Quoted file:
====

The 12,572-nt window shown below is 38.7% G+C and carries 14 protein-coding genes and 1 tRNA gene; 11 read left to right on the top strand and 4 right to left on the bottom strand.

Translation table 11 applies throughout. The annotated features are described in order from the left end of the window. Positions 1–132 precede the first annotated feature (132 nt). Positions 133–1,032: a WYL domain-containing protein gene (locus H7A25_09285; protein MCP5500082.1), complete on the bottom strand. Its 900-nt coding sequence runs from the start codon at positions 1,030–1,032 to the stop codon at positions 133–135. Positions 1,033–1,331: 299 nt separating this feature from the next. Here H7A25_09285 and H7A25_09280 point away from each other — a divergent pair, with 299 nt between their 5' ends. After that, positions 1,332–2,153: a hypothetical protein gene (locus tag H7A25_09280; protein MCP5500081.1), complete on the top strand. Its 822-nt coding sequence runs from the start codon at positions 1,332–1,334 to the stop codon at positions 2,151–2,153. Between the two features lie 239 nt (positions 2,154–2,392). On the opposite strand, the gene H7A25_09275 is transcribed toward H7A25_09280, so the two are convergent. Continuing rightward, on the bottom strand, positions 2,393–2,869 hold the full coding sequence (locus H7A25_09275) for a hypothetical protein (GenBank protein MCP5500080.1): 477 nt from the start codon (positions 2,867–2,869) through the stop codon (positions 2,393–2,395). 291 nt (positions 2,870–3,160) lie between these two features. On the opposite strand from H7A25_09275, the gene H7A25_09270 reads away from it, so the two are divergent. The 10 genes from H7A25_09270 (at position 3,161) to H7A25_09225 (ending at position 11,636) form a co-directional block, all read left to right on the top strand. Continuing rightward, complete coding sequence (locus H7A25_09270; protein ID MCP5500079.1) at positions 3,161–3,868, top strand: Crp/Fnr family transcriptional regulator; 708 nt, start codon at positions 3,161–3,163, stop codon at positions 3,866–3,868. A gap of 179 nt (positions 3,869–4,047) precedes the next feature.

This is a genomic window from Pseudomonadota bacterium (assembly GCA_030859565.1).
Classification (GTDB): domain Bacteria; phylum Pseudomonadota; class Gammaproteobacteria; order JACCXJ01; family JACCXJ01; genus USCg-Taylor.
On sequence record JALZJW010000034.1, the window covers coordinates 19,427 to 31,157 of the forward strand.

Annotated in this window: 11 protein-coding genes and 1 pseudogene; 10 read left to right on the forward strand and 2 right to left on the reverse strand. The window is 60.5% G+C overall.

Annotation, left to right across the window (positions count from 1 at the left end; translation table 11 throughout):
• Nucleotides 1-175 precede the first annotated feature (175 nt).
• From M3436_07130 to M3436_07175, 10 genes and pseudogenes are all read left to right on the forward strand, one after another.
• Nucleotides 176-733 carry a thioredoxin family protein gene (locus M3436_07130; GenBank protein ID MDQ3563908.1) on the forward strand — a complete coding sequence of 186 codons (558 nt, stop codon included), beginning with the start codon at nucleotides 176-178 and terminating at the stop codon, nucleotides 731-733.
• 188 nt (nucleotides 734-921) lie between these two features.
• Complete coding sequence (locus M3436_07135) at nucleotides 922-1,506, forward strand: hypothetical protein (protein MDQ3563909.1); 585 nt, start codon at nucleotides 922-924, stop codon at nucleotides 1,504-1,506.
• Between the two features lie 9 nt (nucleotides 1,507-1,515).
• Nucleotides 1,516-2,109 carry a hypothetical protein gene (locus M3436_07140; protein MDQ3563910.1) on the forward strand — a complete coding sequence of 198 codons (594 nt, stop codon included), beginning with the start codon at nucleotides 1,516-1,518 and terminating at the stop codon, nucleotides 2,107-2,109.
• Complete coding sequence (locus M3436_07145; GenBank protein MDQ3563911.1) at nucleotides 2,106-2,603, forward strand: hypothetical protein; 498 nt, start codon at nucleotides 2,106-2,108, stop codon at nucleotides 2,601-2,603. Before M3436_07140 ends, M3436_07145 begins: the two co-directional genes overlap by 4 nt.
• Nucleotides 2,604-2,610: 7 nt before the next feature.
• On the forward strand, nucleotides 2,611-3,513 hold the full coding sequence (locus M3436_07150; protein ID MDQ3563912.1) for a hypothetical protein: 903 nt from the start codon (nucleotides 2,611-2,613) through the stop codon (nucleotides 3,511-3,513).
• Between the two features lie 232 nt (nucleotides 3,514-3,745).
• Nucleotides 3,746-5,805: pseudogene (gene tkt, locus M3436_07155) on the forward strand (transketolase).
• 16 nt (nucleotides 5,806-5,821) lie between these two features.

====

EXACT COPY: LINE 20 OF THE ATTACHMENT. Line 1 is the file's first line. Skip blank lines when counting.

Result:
• 16 nt (nucleotides 5,806-5,821) lie between these two features.